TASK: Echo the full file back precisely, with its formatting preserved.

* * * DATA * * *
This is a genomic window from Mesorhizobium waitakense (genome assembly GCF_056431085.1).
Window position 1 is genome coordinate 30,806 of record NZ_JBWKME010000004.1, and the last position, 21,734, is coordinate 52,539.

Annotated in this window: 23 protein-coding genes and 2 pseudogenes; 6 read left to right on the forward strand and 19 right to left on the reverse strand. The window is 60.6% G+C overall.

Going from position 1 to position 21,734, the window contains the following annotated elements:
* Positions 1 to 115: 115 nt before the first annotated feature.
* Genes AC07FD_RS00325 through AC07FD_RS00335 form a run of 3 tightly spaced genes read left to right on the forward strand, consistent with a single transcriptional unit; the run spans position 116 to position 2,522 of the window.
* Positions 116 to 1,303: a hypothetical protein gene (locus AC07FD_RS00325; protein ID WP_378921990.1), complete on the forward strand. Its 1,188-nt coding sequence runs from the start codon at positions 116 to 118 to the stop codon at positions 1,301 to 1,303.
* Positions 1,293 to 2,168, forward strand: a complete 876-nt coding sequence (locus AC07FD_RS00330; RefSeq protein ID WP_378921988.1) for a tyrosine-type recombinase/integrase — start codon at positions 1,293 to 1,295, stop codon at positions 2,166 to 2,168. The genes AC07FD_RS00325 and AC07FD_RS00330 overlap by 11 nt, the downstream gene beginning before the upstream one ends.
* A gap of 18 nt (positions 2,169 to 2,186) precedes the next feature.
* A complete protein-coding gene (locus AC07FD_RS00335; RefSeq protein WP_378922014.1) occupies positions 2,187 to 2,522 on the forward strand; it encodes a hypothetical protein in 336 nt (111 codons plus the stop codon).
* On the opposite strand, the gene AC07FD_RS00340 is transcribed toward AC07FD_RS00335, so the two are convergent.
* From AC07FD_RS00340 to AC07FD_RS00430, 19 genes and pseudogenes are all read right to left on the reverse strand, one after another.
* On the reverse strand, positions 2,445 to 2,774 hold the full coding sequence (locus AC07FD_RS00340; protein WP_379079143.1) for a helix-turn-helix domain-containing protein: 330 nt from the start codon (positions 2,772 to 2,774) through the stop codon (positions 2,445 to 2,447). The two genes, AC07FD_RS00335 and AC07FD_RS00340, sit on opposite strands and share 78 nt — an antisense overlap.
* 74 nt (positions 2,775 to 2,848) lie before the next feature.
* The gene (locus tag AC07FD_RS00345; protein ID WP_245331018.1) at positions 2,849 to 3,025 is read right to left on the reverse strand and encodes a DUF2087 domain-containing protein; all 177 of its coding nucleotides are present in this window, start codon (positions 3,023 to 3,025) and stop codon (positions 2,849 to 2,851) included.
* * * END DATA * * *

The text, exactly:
This is a genomic window from Mesorhizobium waitakense (genome assembly GCF_056431085.1).
Window position 1 is genome coordinate 30,806 of record NZ_JBWKME010000004.1, and the last position, 21,734, is coordinate 52,539.

Annotated in this window: 23 protein-coding genes and 2 pseudogenes; 6 read left to right on the forward strand and 19 right to left on the reverse strand. The window is 60.6% G+C overall.

Going from position 1 to position 21,734, the window contains the following annotated elements:
* Positions 1 to 115: 115 nt before the first annotated feature.
* Genes AC07FD_RS00325 through AC07FD_RS00335 form a run of 3 tightly spaced genes read left to right on the forward strand, consistent with a single transcriptional unit; the run spans position 116 to position 2,522 of the window.
* Positions 116 to 1,303: a hypothetical protein gene (locus AC07FD_RS00325; protein ID WP_378921990.1), complete on the forward strand. Its 1,188-nt coding sequence runs from the start codon at positions 116 to 118 to the stop codon at positions 1,301 to 1,303.
* Positions 1,293 to 2,168, forward strand: a complete 876-nt coding sequence (locus AC07FD_RS00330; RefSeq protein ID WP_378921988.1) for a tyrosine-type recombinase/integrase — start codon at positions 1,293 to 1,295, stop codon at positions 2,166 to 2,168. The genes AC07FD_RS00325 and AC07FD_RS00330 overlap by 11 nt, the downstream gene beginning before the upstream one ends.
* A gap of 18 nt (positions 2,169 to 2,186) precedes the next feature.
* A complete protein-coding gene (locus AC07FD_RS00335; RefSeq protein WP_378922014.1) occupies positions 2,187 to 2,522 on the forward strand; it encodes a hypothetical protein in 336 nt (111 codons plus the stop codon).
* On the opposite strand, the gene AC07FD_RS00340 is transcribed toward AC07FD_RS00335, so the two are convergent.
* From AC07FD_RS00340 to AC07FD_RS00430, 19 genes and pseudogenes are all read right to left on the reverse strand, one after another.
* On the reverse strand, positions 2,445 to 2,774 hold the full coding sequence (locus AC07FD_RS00340; protein WP_379079143.1) for a helix-turn-helix domain-containing protein: 330 nt from the start codon (positions 2,772 to 2,774) through the stop codon (positions 2,445 to 2,447). The two genes, AC07FD_RS00335 and AC07FD_RS00340, sit on opposite strands and share 78 nt — an antisense overlap.
* 74 nt (positions 2,775 to 2,848) lie before the next feature.
* The gene (locus tag AC07FD_RS00345; protein ID WP_245331018.1) at positions 2,849 to 3,025 is read right to left on the reverse strand and encodes a DUF2087 domain-containing protein; all 177 of its coding nucleotides are present in this window, start codon (positions 3,023 to 3,025) and stop codon (positions 2,849 to 2,851) included.